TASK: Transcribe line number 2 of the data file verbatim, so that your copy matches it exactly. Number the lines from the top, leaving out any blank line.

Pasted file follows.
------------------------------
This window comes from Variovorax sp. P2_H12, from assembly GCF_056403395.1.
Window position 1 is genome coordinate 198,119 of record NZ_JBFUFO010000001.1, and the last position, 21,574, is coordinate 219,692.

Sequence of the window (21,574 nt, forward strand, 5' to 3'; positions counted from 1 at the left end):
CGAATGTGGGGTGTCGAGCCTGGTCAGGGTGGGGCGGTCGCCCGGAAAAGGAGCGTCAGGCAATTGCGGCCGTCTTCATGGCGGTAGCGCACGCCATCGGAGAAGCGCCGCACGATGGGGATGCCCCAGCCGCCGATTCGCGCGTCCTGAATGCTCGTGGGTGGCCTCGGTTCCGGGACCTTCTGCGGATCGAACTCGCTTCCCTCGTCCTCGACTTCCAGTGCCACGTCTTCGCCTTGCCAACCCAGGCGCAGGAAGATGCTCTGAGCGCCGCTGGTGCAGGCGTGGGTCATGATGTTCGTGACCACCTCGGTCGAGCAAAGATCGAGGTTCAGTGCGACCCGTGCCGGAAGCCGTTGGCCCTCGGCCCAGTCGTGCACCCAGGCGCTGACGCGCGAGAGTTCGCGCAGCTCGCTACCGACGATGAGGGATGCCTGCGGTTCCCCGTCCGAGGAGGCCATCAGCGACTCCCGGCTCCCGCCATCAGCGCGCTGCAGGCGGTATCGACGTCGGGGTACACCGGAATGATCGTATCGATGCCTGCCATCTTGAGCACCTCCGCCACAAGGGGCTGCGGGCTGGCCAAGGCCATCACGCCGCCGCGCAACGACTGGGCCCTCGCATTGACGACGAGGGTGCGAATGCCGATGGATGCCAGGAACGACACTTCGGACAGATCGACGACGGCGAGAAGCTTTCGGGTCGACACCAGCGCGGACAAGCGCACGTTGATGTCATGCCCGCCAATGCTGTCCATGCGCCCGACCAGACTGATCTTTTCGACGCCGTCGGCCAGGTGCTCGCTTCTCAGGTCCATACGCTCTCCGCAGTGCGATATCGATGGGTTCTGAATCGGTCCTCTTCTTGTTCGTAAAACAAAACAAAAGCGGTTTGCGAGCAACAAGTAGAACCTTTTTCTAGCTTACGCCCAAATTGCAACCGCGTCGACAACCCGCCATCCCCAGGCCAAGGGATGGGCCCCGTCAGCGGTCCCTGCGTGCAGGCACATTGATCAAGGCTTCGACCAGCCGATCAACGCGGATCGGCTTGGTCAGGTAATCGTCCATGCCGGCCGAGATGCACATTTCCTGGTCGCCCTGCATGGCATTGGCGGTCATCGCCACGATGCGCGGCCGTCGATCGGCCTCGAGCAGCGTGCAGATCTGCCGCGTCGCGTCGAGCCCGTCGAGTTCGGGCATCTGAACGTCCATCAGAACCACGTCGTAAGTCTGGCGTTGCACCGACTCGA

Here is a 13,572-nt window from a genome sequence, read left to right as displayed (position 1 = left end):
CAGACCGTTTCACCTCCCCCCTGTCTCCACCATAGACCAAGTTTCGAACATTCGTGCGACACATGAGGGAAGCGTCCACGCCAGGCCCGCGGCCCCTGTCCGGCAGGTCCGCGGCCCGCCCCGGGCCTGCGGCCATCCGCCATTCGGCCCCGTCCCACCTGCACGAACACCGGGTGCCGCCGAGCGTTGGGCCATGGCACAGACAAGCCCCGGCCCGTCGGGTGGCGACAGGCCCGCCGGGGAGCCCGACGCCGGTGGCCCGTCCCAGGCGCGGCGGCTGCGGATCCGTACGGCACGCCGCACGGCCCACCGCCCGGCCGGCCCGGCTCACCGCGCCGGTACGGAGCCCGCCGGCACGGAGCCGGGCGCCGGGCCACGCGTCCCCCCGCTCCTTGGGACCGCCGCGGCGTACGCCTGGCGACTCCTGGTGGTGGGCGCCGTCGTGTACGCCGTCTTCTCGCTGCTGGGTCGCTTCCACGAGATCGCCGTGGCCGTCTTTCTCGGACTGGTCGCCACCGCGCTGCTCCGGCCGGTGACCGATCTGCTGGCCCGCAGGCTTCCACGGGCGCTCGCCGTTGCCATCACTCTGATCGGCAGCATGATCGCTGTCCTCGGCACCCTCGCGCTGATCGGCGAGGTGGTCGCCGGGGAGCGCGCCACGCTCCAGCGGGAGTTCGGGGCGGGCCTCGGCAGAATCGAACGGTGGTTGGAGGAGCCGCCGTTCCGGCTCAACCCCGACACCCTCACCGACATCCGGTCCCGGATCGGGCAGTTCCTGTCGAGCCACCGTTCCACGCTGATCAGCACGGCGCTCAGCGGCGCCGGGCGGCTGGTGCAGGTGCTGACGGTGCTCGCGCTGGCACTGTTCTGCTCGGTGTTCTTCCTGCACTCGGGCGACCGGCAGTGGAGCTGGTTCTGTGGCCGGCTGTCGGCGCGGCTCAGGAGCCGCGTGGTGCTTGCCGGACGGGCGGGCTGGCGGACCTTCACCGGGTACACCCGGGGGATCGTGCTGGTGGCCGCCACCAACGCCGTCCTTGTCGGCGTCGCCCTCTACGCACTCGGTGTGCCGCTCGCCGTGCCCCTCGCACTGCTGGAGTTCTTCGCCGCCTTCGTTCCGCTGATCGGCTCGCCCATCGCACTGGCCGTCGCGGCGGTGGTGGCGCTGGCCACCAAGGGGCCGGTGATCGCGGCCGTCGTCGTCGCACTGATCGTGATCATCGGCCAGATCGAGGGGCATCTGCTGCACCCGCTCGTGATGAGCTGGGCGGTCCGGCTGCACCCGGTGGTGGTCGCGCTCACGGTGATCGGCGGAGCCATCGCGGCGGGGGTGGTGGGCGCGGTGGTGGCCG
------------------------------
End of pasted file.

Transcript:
Window position 1 is genome coordinate 198,119 of record NZ_JBFUFO010000001.1, and the last position, 21,574, is coordinate 219,692.